The benefit of a natural gas pipeline from the continent to Guernsey

June 8th, 2010 by Paul Garlick

The production of biogas or bio-methane from the anaerobic digestion of organic matter has been receiving attention as an energy source.

Unfortunately its application in the Channel Islands is frustrated because there isn’t the infrastructure here to supply natural gas (methane). The Guernsey Gas pipeline network supplies Liquid Petroleum Gas (LPG), which is a mixture of gases – propane and butane – and these are not compatible in a pipeline with the delivery of natural gas (methane).

If the Channel Islands were connected to the European natural gas grid, the Channel Islands would benefit from other renewable or low carbon gas as well as providing an opportunity for capturing and delivering our own biogas (bio-methane) from our landfills and from the anaerobic digestion of food and green waste. The bio-methane could be injected it into the natural gas supply network.

Bio-methane can be used also to fuel vehicles if contaminants in the gas are removed, or to generate electricity in a Combined Heat & Power Unit (CHP) although for this process the bio-methane has to be significantly treated.

Bio-LPG is also a possibility but more research needs to be done and there is not widespread interest.

Guernsey and Jersey Gas have tried to get the Guernsey and Jersey governments interested in a natural gas pipeline from the continent. There are environmental, social and economic benefits that could be realised. Installing a natural gas pipeline from the continent would negate the need for the sea freighting LPG, leading to an improved security of supply. Pipeline delivery would free up St Sampson harbour. There wouldn’t be a requirement for LPG storage depots at La Collette and St Sampson harbour, or Le Bouet gas production plant, freeing up land for more efficient use, and removing land use planning restrictions around these hazardous sites.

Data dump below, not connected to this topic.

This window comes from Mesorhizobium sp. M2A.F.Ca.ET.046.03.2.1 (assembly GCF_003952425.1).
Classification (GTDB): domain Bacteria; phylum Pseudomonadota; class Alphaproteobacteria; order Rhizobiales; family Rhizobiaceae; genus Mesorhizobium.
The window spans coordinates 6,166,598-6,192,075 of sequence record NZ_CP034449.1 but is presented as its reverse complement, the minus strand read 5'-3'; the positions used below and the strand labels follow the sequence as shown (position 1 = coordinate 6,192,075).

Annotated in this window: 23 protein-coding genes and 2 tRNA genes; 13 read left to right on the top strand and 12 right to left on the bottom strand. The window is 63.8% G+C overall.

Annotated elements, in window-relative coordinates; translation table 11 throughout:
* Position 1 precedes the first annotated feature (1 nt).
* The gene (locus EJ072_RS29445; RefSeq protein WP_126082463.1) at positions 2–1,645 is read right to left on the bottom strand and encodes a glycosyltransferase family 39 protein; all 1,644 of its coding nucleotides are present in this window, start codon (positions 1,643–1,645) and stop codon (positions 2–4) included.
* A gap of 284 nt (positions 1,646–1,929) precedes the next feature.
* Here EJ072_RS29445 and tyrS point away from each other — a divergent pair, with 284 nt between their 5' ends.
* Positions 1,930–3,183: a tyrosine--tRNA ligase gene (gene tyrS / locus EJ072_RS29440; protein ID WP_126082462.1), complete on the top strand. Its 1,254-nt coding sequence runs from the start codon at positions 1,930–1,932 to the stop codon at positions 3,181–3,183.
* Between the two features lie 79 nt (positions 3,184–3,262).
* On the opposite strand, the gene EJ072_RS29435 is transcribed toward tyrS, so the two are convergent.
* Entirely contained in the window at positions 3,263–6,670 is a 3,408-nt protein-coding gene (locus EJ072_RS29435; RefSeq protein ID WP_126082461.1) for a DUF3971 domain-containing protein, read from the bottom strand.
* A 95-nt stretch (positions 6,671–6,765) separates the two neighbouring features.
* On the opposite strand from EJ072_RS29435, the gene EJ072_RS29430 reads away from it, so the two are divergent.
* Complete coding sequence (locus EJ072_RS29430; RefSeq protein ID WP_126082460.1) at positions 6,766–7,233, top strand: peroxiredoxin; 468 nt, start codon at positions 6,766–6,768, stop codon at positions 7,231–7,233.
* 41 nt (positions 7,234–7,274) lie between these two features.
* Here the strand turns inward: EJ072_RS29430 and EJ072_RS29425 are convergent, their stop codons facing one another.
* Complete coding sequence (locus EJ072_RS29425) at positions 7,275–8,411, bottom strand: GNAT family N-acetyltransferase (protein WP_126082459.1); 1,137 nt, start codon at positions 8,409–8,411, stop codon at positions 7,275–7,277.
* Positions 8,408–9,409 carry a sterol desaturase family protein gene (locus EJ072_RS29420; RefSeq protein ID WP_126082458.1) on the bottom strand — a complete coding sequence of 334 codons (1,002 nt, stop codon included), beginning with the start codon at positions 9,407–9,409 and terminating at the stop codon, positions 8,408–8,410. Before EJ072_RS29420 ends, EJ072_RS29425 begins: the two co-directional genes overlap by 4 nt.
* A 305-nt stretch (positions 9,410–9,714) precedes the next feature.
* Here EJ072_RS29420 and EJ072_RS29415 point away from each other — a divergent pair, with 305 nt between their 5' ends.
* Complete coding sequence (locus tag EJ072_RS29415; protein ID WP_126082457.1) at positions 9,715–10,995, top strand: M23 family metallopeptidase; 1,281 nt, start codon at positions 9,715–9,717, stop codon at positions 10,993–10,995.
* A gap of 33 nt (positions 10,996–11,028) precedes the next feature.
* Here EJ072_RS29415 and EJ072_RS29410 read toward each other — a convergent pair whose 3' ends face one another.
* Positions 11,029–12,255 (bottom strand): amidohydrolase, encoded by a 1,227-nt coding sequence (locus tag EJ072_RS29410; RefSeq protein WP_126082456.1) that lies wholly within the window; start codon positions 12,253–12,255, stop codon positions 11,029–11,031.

A natural gas pipeline from the continent would provide Guernsey with a more affordable low carbon energy source. Natural gas could be used on Island for power generation, providing a hedge against imported electricity costs.

The Energy Policy overlooked natural gas which Guernsey Gas Ltd. believes may be a lost opportunity. The States of Jersey looked into the potential cost of a pipeline serving Jersey only in a report in 2007. This would have cost in the range £ 15 to 29 million. Compared to the financial advantages such a project looks attractive. Guernsey Gas Ltd. continues to raise with the States of Guernsey the issue of a natural gas pipeline wherever possible.

1 Response to “The benefit of a natural gas pipeline from the continent to Guernsey”

  1. Rhys Little

    Thanks for this, if you are interested in combined heat and power take a look here, http://www.shentongroup.co.uk its got some good info, thanks

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